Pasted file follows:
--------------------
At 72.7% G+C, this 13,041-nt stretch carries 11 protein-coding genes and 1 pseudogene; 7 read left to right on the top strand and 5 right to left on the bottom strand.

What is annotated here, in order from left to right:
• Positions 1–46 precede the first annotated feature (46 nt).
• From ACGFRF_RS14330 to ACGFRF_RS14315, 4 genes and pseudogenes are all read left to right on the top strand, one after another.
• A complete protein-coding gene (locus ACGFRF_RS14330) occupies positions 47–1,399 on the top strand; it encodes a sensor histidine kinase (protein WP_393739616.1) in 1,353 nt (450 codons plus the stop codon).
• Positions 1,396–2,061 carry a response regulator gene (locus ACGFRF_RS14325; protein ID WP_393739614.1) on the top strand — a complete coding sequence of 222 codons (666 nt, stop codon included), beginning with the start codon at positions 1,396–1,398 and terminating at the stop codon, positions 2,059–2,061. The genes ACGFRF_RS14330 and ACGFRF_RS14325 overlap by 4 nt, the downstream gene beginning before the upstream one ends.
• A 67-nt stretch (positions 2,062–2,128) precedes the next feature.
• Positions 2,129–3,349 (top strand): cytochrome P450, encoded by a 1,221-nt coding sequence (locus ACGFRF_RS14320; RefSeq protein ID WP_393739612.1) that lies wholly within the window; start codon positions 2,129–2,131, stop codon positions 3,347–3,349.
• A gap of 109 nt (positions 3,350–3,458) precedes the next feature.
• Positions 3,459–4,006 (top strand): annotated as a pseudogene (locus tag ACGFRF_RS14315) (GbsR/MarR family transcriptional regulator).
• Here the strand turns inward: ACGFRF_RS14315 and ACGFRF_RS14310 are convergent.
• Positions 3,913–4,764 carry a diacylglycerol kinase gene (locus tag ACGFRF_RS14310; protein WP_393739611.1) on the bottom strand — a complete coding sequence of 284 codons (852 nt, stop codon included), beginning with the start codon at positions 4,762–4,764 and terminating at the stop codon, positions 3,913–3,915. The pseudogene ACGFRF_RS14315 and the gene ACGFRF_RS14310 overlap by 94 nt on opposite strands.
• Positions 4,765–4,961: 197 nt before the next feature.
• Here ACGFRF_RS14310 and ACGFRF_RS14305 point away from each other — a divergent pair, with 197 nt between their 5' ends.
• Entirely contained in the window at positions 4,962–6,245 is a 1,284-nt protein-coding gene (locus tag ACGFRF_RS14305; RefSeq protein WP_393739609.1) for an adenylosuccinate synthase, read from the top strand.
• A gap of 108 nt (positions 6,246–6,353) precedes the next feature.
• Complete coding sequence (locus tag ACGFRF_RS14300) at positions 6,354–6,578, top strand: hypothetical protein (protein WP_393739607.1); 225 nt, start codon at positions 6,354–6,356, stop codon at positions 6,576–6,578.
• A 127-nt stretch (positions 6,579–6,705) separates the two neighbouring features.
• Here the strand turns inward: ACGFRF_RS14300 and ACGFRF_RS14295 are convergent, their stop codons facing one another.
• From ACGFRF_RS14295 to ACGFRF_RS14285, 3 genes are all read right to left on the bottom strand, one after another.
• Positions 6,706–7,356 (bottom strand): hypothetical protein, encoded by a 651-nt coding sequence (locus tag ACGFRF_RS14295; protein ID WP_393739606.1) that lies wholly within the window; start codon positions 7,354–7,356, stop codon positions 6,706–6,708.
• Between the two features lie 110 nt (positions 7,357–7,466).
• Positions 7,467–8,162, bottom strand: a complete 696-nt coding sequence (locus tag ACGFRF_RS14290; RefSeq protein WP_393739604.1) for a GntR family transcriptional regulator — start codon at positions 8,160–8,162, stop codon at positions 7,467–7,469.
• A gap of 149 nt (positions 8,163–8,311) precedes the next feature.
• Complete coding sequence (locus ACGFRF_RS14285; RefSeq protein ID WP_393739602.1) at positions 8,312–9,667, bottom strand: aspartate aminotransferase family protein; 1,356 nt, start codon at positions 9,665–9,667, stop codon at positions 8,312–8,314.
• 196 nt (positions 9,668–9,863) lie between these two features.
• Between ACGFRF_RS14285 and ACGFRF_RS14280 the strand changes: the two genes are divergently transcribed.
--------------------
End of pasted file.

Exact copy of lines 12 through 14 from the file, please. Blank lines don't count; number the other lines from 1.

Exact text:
• Positions 3,913–4,764 carry a diacylglycerol kinase gene (locus tag ACGFRF_RS14310; protein WP_393739611.1) on the bottom strand — a complete coding sequence of 284 codons (852 nt, stop codon included), beginning with the start codon at positions 4,762–4,764 and terminating at the stop codon, positions 3,913–3,915. The pseudogene ACGFRF_RS14315 and the gene ACGFRF_RS14310 overlap by 94 nt on opposite strands.
• Positions 4,765–4,961: 197 nt before the next feature.
• Here ACGFRF_RS14310 and ACGFRF_RS14305 point away from each other — a divergent pair, with 197 nt between their 5' ends.